Revival Begins in Me

Psalm 80 is a psalm that bubbles up from the anguish in the hearts of the people of Israel.  The psalm recalls how God brought Israel as “a vine out of Egypt” (verse 8), which God cultivated and grew into a wonderful vineyard that stretched from the mountains to the seas (verses 9-11).  But now the walls have been broken (verse 12), and “boars” have come in and ravaged the vineyard (the nation of Israel) (verse 13).  In response, the psalmist pleads for God’s help: “Turn again, O God of hosts; look down from heaven, and see; have regard for this vine” (verse 14). 

The heart of this psalm is a plea that is expressed three times (verses 3, 7, and 19—the final verse of the psalm): “Restore us, O God; let your face shine, that we may be saved.”

About this plea, Charles Spurgeon points out, “It is not so much said, ‘turn our captivity’ but turn ‘us.’  All will come right if we are right.  The best turn is not that of circumstances but of character.  When the Lord turns his people he will soon turn their condition.”

Psalm 80 is a fitting psalm for the beginning of Lent, for this psalm challenges each of us to turn our heart to God.

Somebody once asked British Evangelist Rodney Smith (1860-1947) how to have a revival.  In return, Smith asked the man, “Do you have a place where you can pray?”  When the man answered that he did have such a place, Smith said to him, “Tell you what you do: You go to that place and take a piece of chalk along.  Kneel down there and, with the chalk, draw a complete circle all around you.  Pray for God to send a revival to everything inside of that circle.  Stay there until God answers, and you will have revival.”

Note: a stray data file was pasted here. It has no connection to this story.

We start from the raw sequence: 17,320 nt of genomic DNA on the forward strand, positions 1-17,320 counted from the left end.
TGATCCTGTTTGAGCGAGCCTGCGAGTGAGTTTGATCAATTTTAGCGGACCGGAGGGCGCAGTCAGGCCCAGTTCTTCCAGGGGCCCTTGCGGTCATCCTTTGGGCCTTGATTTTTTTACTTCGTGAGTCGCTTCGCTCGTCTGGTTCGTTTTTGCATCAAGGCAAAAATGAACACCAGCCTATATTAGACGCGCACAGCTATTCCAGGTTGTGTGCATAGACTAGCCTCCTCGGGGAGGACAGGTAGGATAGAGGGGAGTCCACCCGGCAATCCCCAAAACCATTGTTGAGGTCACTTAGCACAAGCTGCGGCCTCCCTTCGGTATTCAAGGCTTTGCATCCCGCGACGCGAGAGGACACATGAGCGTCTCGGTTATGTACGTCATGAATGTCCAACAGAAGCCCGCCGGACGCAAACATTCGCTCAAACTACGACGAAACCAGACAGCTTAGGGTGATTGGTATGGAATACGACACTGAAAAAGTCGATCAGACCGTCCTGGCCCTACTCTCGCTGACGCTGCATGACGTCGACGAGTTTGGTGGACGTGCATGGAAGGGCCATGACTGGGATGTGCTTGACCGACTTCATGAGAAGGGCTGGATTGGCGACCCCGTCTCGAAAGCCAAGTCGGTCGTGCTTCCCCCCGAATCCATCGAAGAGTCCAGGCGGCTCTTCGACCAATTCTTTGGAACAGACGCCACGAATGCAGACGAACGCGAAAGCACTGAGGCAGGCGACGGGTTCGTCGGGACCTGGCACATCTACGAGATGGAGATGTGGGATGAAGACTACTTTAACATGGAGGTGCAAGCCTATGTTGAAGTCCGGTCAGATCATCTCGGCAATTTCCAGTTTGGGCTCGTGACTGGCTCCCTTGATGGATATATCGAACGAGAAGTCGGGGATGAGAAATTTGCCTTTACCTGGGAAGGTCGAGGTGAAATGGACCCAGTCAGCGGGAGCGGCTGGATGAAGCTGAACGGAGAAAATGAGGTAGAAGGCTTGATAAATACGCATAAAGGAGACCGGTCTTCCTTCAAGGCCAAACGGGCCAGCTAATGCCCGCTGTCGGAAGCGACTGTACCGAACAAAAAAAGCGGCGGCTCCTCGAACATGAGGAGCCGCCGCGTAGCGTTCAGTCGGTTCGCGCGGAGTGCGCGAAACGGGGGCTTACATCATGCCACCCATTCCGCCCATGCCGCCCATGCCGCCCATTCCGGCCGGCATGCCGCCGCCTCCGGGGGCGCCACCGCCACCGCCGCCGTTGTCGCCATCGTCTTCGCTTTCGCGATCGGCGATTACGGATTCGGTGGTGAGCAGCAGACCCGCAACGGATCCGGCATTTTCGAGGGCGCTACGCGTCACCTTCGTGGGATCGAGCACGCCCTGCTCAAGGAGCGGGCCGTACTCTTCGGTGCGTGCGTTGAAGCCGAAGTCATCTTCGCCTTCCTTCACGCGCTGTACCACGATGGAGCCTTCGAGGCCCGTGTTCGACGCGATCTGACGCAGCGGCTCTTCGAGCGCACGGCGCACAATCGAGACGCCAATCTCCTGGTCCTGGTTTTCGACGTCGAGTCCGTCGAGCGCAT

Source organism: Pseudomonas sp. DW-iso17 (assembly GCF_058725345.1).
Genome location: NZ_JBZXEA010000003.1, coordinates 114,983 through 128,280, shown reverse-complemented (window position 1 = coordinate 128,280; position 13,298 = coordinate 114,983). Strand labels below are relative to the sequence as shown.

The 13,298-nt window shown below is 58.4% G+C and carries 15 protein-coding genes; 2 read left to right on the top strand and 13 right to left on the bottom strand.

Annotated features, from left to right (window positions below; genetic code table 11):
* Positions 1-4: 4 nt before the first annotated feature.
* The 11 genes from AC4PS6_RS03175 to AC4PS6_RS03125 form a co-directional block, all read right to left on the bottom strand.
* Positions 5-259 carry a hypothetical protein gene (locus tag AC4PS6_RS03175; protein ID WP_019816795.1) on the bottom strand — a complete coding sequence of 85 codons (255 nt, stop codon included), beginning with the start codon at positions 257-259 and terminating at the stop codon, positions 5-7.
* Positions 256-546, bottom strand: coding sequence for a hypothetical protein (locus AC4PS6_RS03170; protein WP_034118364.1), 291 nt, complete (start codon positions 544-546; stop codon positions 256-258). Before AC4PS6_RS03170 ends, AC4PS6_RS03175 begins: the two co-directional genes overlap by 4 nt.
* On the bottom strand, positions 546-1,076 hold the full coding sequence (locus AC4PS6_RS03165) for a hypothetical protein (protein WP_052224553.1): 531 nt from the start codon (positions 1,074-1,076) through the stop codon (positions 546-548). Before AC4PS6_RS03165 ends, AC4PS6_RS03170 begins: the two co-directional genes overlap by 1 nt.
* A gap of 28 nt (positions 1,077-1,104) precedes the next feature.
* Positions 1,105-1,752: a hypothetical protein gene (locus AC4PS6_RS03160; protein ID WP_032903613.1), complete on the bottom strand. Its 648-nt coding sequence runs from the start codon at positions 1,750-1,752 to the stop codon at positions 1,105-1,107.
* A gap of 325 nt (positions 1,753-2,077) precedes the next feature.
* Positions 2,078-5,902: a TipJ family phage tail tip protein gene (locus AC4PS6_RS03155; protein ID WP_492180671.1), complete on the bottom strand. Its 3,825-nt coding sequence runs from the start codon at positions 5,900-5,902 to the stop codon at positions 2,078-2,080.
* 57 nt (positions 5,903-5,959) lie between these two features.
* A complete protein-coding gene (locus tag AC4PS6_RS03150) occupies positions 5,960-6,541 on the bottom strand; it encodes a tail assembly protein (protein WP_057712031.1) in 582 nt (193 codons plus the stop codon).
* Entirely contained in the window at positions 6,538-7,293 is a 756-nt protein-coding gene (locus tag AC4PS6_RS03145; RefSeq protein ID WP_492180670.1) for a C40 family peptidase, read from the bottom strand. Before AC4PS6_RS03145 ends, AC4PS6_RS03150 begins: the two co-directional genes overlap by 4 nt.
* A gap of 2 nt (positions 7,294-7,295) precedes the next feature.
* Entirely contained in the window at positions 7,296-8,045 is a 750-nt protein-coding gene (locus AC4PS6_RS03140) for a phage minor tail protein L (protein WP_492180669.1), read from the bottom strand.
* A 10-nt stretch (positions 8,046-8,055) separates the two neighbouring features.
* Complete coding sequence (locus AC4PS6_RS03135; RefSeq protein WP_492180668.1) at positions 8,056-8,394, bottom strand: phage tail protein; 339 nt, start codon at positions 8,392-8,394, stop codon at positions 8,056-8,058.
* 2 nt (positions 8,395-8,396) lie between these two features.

“Restore us, O God; let your face shine, that we may be saved.”

According to legend, the angel Gabriel once called all the angels together.  Each one was asked to visit earth and bring back to heaven the gift he or she thought would be most pleasing to God—the gift that would make God most happy.  One angel saw a martyr dying for his faith and brought back a drop of the martyr’s blood.  Another brought back a small coin that an old destitute widow had given to the poor.  Another returned with a Bible that had been used by an eminent preacher.  Still another brought back dust from the shoes of a missionary who labored in a remote wasteland for many years.  Others brought back similar items.  One angel, however, saw a man sitting by a fountain in a town square.  The man was looking at a child playing nearby.  The man was a hardened sinner, but, looking a the little child playing, he remembered his own boyhood innocence.  As he looked into the fountain, he saw the reflection of his hardened face, and realized what he had done with his life.  Now, recalling his many sins, he was sorry for them.  Tears of repentance welled up in his eyes and began to trickle down his cheeks.  At that point the angel took one of these tears and brought it back to heaven.  According to the legend, it was this gift that God chose before all the others as the one most dear to God—the gift that made God most happy.

“Restore us, O God; let your face shine, that we may be saved.”


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